Many schools make use of educational interventions such as tutoring to support pupil progress and attainment. Ben Dryden and Douglas Fairfield consider how we can evaluate effectively and efficiently whether interventions are having the desired impact
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The effectiveness of pupil interventions depends not only on their delivery, but also on developing robust systems for evaluating their impact (Sharples et al, 2018).

Although the term “intervention” might encompass different activities from setting to setting, this article defines an intervention as the dedicated time spent by an individual or small group of pupils with an educator, aiming to improve attainment in a specific area or subject.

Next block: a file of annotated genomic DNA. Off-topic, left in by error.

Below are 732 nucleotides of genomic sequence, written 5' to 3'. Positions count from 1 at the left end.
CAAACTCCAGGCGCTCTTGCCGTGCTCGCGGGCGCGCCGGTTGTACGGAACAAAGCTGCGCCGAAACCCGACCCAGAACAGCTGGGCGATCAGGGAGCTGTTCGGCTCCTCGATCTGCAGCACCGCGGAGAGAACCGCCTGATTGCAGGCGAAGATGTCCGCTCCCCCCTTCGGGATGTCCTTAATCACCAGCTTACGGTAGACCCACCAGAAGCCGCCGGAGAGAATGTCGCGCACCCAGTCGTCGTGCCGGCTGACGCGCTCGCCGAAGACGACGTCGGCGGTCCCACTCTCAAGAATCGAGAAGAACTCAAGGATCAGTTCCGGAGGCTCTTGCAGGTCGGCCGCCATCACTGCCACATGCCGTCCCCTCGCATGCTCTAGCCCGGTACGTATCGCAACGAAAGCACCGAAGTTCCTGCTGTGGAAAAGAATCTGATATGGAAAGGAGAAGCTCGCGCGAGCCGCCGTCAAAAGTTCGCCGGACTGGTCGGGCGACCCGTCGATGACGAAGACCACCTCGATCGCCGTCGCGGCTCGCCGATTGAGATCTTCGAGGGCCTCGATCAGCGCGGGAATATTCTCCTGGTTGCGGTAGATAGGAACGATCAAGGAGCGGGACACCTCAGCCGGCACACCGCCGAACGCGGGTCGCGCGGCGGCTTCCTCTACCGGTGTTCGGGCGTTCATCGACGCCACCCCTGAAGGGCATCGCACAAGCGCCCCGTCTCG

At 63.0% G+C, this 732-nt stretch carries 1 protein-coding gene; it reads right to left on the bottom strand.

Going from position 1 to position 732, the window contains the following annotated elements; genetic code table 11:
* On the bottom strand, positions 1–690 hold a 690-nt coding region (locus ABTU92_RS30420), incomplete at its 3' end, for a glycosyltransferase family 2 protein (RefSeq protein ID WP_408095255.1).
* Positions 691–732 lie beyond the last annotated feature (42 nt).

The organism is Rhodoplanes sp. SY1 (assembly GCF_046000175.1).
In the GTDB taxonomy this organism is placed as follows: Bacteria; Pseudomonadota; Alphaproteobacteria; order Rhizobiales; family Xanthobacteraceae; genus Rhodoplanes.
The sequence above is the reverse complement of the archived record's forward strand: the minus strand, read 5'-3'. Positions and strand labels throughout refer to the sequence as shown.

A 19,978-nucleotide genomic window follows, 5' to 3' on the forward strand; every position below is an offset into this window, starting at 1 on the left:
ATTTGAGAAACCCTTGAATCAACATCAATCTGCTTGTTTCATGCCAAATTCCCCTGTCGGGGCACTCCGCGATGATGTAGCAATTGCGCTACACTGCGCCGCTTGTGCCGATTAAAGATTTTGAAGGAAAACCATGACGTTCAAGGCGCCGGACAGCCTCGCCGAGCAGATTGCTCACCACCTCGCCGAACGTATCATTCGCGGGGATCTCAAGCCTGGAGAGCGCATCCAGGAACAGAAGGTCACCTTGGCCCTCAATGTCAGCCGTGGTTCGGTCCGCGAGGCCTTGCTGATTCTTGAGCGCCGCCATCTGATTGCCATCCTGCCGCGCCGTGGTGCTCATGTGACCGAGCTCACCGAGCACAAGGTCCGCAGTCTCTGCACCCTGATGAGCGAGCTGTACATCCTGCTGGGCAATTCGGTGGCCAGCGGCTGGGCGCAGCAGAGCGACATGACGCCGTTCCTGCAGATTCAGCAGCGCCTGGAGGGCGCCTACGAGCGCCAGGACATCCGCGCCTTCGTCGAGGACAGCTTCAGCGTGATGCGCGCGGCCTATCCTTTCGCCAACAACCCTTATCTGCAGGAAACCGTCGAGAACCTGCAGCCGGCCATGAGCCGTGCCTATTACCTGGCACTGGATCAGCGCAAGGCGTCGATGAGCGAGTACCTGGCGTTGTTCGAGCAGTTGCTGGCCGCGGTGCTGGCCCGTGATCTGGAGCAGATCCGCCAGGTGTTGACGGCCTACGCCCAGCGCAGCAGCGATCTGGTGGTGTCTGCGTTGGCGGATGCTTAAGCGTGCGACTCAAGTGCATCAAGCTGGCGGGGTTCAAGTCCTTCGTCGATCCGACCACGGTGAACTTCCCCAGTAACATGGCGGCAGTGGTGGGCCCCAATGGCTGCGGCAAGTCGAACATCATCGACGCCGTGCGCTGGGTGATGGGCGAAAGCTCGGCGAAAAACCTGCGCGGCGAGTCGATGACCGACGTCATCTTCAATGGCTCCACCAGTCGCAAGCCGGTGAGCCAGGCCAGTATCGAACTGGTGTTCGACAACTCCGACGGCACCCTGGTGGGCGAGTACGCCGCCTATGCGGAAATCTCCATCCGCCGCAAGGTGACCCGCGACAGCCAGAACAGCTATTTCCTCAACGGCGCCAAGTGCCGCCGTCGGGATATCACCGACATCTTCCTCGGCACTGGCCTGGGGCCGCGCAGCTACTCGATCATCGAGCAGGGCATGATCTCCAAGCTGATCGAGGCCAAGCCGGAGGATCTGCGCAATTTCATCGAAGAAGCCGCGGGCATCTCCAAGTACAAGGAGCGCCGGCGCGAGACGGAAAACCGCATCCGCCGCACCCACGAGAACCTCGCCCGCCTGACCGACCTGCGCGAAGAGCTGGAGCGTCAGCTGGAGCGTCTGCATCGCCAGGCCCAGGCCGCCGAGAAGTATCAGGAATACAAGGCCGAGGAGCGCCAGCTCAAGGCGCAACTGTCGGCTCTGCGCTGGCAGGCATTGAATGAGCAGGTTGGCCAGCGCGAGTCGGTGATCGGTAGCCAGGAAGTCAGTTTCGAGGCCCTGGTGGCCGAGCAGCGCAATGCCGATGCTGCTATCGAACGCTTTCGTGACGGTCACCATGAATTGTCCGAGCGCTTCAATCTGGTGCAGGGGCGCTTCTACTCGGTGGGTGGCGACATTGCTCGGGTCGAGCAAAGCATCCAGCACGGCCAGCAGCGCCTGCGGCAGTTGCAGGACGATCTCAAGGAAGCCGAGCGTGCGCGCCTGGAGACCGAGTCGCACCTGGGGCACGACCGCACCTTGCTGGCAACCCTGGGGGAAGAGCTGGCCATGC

The challenge of quality assurance

One of the key challenges faced when implementing an intervention is determining whether or not the said intervention is having the desired impact (Ofsted, 2023).

The method of evaluation depends to a great extent on the intervention’s objectives but should ideally be a formal process. For example, where the objective is to improve pupil motivation, the evaluation might require formally recorded feedback on pupil confidence levels from the pupils and their parents/carers.

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